An outspoken Saudi princess who it is feared went 'missing' seven months ago is reportedly being held under house arrest without charge along with her daughter.
Princess Basmah bint Saud 'fell off the radar' after being stopped from travelling to Switzerland for emergency medical treatment at the end of last year.
The businesswoman and human rights activist was trying to fly to Geneva in December 2018 and was then arrested in March this year 'on suspicion of trying to flee the country', according to German broadcaster Deutsche Welle.
Her alleged house arrest comes as critics of the Saudi regime, including members of the royal family, have mysteriously disappeared, been jailed and intimidated.
Last year hundreds of suspects were held at the luxury Ritz-Carlton in Riyadh as de facto leader, Crown Prince Mohammed bin Salman, cracked down on dissidents and consolidated his power.
Critics labelled Prince Mohammed's campaign a shakedown and power grab, but authorities insisted the purge targeted endemic corruption as the country tried to move to a post-oil era.
Princess Basmah is the youngest daughter of King Saud who ruled the kingdom from 1953 until 1964 as its second ruler.
The 55-year-old, who is also the granddaughter of Saudi Arabia's first ruler, King Abdul Aziz, was due to fly to Geneva, but her plane never left.
Despite being given clearance to fly last December, her aircraft was grounded and she was arrested three months later, according to Leonard Bennett, a US lawyer who arranged the trip.
Saudi authorities were reportedly suspicious that the mother-of-five's flight was due to pass through Turkey, which was an enemy of Saudi Arabia at the time.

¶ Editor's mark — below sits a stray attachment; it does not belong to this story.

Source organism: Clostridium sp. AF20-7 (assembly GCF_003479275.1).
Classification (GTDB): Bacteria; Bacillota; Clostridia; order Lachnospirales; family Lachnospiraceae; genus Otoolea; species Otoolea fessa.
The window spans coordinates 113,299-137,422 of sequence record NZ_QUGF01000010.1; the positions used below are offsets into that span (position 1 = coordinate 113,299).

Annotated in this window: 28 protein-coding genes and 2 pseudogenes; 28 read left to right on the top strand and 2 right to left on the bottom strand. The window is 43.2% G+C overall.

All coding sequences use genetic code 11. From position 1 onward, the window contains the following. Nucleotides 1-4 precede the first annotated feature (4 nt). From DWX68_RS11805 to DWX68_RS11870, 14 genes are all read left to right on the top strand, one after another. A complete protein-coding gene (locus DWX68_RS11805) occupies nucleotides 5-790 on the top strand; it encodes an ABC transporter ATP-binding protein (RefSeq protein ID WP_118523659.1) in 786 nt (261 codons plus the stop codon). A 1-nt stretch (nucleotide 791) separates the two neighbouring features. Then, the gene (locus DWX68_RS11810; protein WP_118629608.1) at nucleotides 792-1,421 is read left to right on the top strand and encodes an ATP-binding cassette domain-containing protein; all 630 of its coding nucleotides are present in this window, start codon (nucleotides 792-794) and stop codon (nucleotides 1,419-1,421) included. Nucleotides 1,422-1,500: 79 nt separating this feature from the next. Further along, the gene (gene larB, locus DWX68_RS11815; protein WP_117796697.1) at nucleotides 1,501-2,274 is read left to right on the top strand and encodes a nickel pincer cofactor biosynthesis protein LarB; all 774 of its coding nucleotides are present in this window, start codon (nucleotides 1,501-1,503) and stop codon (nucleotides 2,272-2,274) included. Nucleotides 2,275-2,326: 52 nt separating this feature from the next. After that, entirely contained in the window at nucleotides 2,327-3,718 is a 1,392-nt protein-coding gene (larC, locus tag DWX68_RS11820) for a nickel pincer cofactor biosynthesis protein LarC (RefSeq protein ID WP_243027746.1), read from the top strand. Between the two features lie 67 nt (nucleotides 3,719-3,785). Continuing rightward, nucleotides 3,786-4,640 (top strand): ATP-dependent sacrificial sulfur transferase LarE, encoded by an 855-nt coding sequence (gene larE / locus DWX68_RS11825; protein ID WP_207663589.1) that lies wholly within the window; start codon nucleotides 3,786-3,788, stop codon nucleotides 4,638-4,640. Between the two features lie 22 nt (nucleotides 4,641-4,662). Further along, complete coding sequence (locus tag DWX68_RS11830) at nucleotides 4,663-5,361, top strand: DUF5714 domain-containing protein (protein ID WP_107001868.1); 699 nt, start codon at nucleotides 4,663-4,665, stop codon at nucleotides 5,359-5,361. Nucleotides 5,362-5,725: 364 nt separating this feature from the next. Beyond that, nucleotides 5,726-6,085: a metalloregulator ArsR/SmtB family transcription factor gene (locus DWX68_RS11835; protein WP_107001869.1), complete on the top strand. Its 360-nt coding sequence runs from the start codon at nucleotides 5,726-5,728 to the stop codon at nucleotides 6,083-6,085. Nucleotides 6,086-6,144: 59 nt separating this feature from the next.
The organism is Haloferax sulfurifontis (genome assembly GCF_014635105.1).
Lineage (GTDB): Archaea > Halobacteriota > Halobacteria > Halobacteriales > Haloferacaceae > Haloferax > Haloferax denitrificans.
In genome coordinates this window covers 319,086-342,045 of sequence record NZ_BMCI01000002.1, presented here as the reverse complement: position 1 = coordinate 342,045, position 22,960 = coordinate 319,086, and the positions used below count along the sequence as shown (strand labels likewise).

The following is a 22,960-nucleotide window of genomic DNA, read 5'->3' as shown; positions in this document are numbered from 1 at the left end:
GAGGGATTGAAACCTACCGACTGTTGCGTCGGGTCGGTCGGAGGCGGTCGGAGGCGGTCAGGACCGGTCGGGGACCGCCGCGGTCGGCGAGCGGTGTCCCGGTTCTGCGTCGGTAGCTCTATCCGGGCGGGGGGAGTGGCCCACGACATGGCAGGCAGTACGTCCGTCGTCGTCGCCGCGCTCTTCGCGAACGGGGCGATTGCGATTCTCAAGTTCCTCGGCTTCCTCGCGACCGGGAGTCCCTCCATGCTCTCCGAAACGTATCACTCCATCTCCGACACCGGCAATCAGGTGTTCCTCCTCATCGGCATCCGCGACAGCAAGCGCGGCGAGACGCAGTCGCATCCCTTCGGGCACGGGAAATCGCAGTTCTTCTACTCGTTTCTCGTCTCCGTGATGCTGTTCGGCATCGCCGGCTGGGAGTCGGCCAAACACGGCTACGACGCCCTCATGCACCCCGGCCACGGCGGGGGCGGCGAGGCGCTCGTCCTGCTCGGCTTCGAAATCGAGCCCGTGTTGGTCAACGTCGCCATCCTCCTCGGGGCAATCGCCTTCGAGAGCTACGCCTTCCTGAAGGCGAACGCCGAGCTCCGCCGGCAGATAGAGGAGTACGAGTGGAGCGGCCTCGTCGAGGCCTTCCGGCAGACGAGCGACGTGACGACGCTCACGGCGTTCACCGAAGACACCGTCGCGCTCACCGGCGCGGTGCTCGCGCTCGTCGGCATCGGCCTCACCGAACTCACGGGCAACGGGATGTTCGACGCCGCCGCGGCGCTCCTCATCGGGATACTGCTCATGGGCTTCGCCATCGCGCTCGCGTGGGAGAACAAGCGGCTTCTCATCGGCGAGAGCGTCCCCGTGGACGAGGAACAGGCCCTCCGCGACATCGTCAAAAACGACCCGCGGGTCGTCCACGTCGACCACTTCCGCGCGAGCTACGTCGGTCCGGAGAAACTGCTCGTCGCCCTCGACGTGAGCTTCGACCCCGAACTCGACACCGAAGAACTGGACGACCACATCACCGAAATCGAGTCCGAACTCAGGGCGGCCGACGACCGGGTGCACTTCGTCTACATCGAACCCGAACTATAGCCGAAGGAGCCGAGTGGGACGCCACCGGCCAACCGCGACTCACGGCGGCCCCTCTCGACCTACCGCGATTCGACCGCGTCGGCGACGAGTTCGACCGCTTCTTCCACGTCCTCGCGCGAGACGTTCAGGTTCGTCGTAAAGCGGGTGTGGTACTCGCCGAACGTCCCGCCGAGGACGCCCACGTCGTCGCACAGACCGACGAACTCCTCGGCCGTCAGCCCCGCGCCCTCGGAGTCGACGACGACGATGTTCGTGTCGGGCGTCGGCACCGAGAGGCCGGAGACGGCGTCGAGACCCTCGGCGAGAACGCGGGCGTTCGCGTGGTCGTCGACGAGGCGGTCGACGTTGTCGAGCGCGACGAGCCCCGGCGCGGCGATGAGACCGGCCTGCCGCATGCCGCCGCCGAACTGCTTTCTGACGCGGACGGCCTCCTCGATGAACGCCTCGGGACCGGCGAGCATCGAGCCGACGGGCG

According to reports she was believed to be fleeing the kingdom and has not been seen in public since.
Princess Basmah and her adult daughter are now said to be under constant surveillance as part of their house arrest in the capital, Riyadh.
Bennett said: 'She just fell off the radar. No one knew where she was. We actually feared the worst.'
He claims that two months of continuous efforts to contact the princess, Bennett finally managed to get through and she sounded 'very much like a hostage', DW reports.
A friend and business colleague who did not want to be named, confirmed the princess had been 'missing' since March, and said Bin Salman and the ruling family must know what happened to her.
The source told DW: 'A couple of sources there say they don't think the number one [MBS] knows, but I disagree. He does know, so we want to know what his position is. Why is she being detained?'
In 2013, Princess Basmah bint Saud bin Abdulaziz al Saud, as she is known in full, claimed she was being blackmailed out of £320,000 for criticising the the Saudi regime.
She said a video of her blowing a kiss and smoking with her head uncovered - taboos in the strict Islamic kingdom - would have released by a 'sheikh in his 30s from the UAE' if she did not pay up.
Since an interview with BBC Arabic last January in which she called for an end to the Saudi war in Yemen, Princess Basmah has made no major media appearances.
After her divorce in around 2010 she relocated to London, where she became outspoken about Saudi policies and attacks on critics.
In 2012, the princess told the BBC she was saddened that Saudi Arabia had not followed through with her father's plans to reform the monarchy and separate the role of king from that of the prime minister.
Mohammed bin Salman has been accused of being behind the order to murder Washington Post columnist Jamal Khashoggi at the Turkish consulate last October.
He denies being involved and claims the killing was carried out but rogue forces in the country's secret services.
A United Nations report earlier this year said that Saudi Arabia bore responsibility for Khashoggi's death and said the crown prince's possible role in it should be investigated.
In Washington, Congress has said it believes the crown prince is 'responsible for the murder'.
Bin Salman said in September that he takes 'full responsibility' for the murder of Khashoggi as it happened 'under my watch', but denied allegations he ordered the killing.
This article has been adapted from its original source.
© Associated Newspapers Ltd.